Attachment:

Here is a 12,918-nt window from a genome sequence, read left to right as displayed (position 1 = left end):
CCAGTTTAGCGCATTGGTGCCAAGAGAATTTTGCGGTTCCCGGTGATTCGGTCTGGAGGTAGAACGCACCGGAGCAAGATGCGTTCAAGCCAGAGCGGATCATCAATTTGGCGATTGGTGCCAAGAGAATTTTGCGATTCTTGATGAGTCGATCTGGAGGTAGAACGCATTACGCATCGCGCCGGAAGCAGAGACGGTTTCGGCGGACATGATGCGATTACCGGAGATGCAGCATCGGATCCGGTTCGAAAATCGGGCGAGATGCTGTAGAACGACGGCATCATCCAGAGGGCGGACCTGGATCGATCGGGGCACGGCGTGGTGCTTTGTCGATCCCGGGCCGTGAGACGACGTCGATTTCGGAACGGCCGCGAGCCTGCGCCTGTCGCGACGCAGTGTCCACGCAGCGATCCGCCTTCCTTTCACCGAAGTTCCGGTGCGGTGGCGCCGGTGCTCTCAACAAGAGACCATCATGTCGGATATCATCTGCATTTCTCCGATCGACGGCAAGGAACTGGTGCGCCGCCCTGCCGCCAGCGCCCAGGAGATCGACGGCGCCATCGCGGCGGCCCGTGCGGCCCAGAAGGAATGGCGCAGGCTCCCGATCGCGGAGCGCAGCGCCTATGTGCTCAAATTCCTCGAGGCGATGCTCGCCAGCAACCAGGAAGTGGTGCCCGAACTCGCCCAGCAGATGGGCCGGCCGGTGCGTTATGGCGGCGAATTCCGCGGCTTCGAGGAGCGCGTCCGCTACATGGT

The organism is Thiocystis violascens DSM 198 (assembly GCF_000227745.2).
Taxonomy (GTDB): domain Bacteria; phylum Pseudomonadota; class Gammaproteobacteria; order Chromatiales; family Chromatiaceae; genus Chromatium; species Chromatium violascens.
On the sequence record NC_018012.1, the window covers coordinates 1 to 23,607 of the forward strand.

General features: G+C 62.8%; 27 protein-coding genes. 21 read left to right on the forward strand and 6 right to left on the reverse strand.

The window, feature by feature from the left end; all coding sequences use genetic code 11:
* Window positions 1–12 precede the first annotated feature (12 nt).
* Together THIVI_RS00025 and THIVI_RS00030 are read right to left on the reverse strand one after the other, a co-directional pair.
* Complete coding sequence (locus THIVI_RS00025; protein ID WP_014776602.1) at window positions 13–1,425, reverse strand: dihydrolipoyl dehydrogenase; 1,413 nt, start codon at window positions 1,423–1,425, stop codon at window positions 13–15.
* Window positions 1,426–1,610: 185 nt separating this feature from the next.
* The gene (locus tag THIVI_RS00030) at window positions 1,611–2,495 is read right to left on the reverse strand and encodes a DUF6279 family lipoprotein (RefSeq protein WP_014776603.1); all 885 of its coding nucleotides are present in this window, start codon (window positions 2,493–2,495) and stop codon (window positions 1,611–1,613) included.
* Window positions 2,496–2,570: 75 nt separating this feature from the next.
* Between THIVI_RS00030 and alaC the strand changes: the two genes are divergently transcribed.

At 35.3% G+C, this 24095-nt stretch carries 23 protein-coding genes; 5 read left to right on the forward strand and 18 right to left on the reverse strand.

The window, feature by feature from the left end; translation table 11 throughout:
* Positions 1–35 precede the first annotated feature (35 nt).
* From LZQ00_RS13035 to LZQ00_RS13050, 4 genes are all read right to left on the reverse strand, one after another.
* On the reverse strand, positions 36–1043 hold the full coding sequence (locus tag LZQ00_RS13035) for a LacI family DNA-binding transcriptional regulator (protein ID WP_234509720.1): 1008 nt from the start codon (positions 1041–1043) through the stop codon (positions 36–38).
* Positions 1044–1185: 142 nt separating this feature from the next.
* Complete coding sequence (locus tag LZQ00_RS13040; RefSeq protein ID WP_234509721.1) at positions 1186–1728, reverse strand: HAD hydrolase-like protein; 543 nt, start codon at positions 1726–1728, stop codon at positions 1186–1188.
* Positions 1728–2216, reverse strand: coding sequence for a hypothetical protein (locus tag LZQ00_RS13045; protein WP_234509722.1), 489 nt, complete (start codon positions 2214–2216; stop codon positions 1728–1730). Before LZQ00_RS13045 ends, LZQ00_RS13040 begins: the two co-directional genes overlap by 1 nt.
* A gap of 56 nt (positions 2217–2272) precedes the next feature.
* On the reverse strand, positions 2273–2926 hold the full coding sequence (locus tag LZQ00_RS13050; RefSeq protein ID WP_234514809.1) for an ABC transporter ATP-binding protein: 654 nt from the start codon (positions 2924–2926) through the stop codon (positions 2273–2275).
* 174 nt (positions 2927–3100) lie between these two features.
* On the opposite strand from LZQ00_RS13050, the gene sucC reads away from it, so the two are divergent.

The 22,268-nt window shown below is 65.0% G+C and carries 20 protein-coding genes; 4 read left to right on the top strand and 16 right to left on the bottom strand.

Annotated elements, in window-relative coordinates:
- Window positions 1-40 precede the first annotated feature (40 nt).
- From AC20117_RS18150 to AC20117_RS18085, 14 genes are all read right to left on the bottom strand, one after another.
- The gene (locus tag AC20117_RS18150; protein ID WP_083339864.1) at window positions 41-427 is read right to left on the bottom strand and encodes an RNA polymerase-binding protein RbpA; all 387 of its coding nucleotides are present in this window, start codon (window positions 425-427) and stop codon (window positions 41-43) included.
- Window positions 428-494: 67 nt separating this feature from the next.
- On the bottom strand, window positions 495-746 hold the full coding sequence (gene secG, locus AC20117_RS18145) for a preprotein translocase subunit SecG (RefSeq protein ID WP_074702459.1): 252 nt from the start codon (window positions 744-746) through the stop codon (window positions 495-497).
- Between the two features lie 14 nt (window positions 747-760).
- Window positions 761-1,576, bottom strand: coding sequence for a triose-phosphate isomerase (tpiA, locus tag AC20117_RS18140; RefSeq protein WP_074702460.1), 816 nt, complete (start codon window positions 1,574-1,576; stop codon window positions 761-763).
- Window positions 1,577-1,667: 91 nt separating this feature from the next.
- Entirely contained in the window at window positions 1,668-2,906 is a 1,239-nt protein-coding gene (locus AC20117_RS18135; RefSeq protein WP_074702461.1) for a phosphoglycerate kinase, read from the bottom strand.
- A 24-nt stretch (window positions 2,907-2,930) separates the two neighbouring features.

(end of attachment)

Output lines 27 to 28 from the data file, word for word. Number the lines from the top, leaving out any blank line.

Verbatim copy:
The 22,268-nt window shown below is 65.0% G+C and carries 20 protein-coding genes; 4 read left to right on the top strand and 16 right to left on the bottom strand.

Annotated elements, in window-relative coordinates: